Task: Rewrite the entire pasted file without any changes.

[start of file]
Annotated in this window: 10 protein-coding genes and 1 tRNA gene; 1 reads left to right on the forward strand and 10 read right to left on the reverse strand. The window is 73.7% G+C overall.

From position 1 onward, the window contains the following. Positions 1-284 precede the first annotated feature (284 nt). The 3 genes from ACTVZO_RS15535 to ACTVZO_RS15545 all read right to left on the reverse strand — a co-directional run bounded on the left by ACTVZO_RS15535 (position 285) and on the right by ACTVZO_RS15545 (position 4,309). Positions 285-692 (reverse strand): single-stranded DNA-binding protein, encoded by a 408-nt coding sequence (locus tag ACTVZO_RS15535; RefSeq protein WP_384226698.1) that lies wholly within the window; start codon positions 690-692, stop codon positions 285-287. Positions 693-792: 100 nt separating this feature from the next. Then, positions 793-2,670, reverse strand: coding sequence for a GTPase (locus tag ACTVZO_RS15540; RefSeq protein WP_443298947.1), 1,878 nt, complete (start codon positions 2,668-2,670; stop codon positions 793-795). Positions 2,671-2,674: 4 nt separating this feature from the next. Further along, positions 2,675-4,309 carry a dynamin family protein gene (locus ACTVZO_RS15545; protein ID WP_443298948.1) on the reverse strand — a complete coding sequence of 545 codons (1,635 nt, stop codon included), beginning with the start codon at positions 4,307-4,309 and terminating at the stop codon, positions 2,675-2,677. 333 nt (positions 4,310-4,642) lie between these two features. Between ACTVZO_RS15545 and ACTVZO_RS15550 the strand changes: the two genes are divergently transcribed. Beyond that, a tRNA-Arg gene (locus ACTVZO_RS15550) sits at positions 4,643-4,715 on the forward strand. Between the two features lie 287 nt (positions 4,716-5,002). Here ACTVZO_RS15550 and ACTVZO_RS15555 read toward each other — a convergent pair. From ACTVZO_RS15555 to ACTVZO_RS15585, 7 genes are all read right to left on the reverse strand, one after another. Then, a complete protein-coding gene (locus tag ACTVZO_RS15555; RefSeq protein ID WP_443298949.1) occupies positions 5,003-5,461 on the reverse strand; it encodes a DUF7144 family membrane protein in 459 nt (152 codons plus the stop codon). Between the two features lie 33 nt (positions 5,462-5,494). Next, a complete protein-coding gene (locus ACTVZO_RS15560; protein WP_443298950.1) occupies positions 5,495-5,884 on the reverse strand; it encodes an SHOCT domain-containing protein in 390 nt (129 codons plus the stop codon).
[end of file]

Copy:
Annotated in this window: 10 protein-coding genes and 1 tRNA gene; 1 reads left to right on the forward strand and 10 read right to left on the reverse strand. The window is 73.7% G+C overall.

From position 1 onward, the window contains the following. Positions 1-284 precede the first annotated feature (284 nt). The 3 genes from ACTVZO_RS15535 to ACTVZO_RS15545 all read right to left on the reverse strand — a co-directional run bounded on the left by ACTVZO_RS15535 (position 285) and on the right by ACTVZO_RS15545 (position 4,309). Positions 285-692 (reverse strand): single-stranded DNA-binding protein, encoded by a 408-nt coding sequence (locus tag ACTVZO_RS15535; RefSeq protein WP_384226698.1) that lies wholly within the window; start codon positions 690-692, stop codon positions 285-287. Positions 693-792: 100 nt separating this feature from the next. Then, positions 793-2,670, reverse strand: coding sequence for a GTPase (locus tag ACTVZO_RS15540; RefSeq protein WP_443298947.1), 1,878 nt, complete (start codon positions 2,668-2,670; stop codon positions 793-795). Positions 2,671-2,674: 4 nt separating this feature from the next. Further along, positions 2,675-4,309 carry a dynamin family protein gene (locus ACTVZO_RS15545; protein ID WP_443298948.1) on the reverse strand — a complete coding sequence of 545 codons (1,635 nt, stop codon included), beginning with the start codon at positions 4,307-4,309 and terminating at the stop codon, positions 2,675-2,677. 333 nt (positions 4,310-4,642) lie between these two features. Between ACTVZO_RS15545 and ACTVZO_RS15550 the strand changes: the two genes are divergently transcribed. Beyond that, a tRNA-Arg gene (locus ACTVZO_RS15550) sits at positions 4,643-4,715 on the forward strand. Between the two features lie 287 nt (positions 4,716-5,002). Here ACTVZO_RS15550 and ACTVZO_RS15555 read toward each other — a convergent pair. From ACTVZO_RS15555 to ACTVZO_RS15585, 7 genes are all read right to left on the reverse strand, one after another. Then, a complete protein-coding gene (locus tag ACTVZO_RS15555; RefSeq protein ID WP_443298949.1) occupies positions 5,003-5,461 on the reverse strand; it encodes a DUF7144 family membrane protein in 459 nt (152 codons plus the stop codon). Between the two features lie 33 nt (positions 5,462-5,494). Next, a complete protein-coding gene (locus ACTVZO_RS15560; protein WP_443298950.1) occupies positions 5,495-5,884 on the reverse strand; it encodes an SHOCT domain-containing protein in 390 nt (129 codons plus the stop codon).